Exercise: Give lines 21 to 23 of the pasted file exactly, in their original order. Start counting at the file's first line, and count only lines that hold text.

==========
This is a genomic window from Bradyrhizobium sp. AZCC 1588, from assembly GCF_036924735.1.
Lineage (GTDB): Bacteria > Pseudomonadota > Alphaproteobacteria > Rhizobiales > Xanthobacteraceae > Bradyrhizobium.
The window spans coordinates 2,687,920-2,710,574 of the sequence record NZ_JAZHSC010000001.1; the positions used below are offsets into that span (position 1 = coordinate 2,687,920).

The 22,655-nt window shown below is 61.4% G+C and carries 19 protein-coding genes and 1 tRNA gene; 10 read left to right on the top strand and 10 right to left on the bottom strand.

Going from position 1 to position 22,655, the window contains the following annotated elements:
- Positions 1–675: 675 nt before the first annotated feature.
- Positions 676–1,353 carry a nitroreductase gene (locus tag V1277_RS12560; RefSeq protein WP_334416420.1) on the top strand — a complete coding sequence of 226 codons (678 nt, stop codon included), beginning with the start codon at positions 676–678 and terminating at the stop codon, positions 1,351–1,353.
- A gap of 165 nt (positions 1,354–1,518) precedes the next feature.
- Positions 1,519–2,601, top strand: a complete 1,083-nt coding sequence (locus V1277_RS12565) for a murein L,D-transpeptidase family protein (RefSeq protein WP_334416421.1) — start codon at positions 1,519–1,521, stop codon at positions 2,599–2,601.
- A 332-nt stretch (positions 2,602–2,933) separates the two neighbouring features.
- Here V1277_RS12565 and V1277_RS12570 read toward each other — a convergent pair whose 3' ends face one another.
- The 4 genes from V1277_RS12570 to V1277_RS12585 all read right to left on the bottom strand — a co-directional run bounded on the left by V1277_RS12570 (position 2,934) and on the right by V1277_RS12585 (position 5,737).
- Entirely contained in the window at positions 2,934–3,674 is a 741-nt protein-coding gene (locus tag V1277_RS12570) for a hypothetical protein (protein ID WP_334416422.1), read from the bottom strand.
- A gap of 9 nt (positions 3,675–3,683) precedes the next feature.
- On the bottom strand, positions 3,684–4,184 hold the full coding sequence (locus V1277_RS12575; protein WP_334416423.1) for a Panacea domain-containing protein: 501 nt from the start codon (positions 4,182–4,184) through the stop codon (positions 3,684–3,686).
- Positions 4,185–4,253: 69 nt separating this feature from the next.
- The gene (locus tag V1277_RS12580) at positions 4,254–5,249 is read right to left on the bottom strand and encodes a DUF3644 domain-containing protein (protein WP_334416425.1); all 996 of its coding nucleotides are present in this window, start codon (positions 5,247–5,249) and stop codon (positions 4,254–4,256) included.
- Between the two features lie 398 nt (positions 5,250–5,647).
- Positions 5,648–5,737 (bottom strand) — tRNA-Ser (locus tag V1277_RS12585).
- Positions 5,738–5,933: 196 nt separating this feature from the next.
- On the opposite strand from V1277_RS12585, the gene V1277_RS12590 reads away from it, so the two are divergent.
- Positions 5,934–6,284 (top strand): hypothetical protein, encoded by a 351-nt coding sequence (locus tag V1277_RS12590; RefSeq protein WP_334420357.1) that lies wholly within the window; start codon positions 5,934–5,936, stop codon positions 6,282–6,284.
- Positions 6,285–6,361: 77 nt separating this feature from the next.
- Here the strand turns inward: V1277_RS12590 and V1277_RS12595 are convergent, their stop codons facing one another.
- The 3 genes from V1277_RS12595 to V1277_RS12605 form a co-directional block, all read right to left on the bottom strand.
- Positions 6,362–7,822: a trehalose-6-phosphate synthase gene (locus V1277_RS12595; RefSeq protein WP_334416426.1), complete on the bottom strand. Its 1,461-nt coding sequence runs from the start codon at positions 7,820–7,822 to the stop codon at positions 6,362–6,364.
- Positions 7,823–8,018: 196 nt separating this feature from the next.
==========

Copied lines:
- On the opposite strand from V1277_RS12585, the gene V1277_RS12590 reads away from it, so the two are divergent.
- Positions 5,934–6,284 (top strand): hypothetical protein, encoded by a 351-nt coding sequence (locus tag V1277_RS12590; RefSeq protein WP_334420357.1) that lies wholly within the window; start codon positions 5,934–5,936, stop codon positions 6,282–6,284.
- Positions 6,285–6,361: 77 nt separating this feature from the next.